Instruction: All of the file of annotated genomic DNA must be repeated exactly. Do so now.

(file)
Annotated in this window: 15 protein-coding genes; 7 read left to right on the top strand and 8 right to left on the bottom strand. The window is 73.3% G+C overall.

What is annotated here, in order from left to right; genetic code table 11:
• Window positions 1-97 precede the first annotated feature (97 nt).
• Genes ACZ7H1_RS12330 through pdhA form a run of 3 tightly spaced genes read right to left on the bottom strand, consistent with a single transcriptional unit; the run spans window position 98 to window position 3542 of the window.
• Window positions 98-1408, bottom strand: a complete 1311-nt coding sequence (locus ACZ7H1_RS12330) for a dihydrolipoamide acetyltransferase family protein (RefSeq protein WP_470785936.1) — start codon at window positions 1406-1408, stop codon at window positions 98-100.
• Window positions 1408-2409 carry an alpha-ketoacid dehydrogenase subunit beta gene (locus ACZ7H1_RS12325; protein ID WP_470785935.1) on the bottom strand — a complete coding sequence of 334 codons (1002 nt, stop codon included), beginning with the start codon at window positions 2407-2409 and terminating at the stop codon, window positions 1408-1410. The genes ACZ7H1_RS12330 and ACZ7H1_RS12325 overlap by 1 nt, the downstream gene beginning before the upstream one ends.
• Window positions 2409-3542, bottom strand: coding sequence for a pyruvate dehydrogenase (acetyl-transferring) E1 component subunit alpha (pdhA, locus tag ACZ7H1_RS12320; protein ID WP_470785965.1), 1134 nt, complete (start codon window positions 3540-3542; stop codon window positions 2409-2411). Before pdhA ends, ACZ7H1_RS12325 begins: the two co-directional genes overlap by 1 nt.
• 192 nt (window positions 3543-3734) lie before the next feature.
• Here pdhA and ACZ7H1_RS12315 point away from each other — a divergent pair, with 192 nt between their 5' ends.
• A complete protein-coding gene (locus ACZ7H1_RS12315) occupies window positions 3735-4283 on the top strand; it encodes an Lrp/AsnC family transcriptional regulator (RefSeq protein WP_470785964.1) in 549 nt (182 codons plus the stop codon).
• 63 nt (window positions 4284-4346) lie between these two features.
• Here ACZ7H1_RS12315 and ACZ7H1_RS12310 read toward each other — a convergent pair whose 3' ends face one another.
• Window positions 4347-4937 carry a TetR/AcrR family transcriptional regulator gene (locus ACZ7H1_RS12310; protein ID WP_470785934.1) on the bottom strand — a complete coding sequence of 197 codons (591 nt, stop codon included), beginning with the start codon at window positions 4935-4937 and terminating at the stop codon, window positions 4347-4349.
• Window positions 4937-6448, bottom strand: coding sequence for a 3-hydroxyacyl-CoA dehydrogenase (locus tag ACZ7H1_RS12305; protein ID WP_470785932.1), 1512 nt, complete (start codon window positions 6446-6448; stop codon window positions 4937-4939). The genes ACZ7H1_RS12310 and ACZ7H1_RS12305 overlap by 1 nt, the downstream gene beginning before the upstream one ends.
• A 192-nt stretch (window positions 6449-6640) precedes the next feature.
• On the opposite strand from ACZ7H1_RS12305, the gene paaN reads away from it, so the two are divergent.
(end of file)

Annotated in this window: 15 protein-coding genes; 7 read left to right on the top strand and 8 right to left on the bottom strand. The window is 73.3% G+C overall.

What is annotated here, in order from left to right; genetic code table 11:
• Window positions 1-97 precede the first annotated feature (97 nt).
• Genes ACZ7H1_RS12330 through pdhA form a run of 3 tightly spaced genes read right to left on the bottom strand, consistent with a single transcriptional unit; the run spans window position 98 to window position 3542 of the window.
• Window positions 98-1408, bottom strand: a complete 1311-nt coding sequence (locus ACZ7H1_RS12330) for a dihydrolipoamide acetyltransferase family protein (RefSeq protein WP_470785936.1) — start codon at window positions 1406-1408, stop codon at window positions 98-100.
• Window positions 1408-2409 carry an alpha-ketoacid dehydrogenase subunit beta gene (locus ACZ7H1_RS12325; protein ID WP_470785935.1) on the bottom strand — a complete coding sequence of 334 codons (1002 nt, stop codon included), beginning with the start codon at window positions 2407-2409 and terminating at the stop codon, window positions 1408-1410. The genes ACZ7H1_RS12330 and ACZ7H1_RS12325 overlap by 1 nt, the downstream gene beginning before the upstream one ends.
• Window positions 2409-3542, bottom strand: coding sequence for a pyruvate dehydrogenase (acetyl-transferring) E1 component subunit alpha (pdhA, locus tag ACZ7H1_RS12320; protein ID WP_470785965.1), 1134 nt, complete (start codon window positions 3540-3542; stop codon window positions 2409-2411). Before pdhA ends, ACZ7H1_RS12325 begins: the two co-directional genes overlap by 1 nt.
• 192 nt (window positions 3543-3734) lie before the next feature.
• Here pdhA and ACZ7H1_RS12315 point away from each other — a divergent pair, with 192 nt between their 5' ends.
• A complete protein-coding gene (locus ACZ7H1_RS12315) occupies window positions 3735-4283 on the top strand; it encodes an Lrp/AsnC family transcriptional regulator (RefSeq protein WP_470785964.1) in 549 nt (182 codons plus the stop codon).
• 63 nt (window positions 4284-4346) lie between these two features.
• Here ACZ7H1_RS12315 and ACZ7H1_RS12310 read toward each other — a convergent pair whose 3' ends face one another.
• Window positions 4347-4937 carry a TetR/AcrR family transcriptional regulator gene (locus ACZ7H1_RS12310; protein ID WP_470785934.1) on the bottom strand — a complete coding sequence of 197 codons (591 nt, stop codon included), beginning with the start codon at window positions 4935-4937 and terminating at the stop codon, window positions 4347-4349.
• Window positions 4937-6448, bottom strand: coding sequence for a 3-hydroxyacyl-CoA dehydrogenase (locus tag ACZ7H1_RS12305; protein ID WP_470785932.1), 1512 nt, complete (start codon window positions 6446-6448; stop codon window positions 4937-4939). The genes ACZ7H1_RS12310 and ACZ7H1_RS12305 overlap by 1 nt, the downstream gene beginning before the upstream one ends.
• A 192-nt stretch (window positions 6449-6640) precedes the next feature.
• On the opposite strand from ACZ7H1_RS12305, the gene paaN reads away from it, so the two are divergent.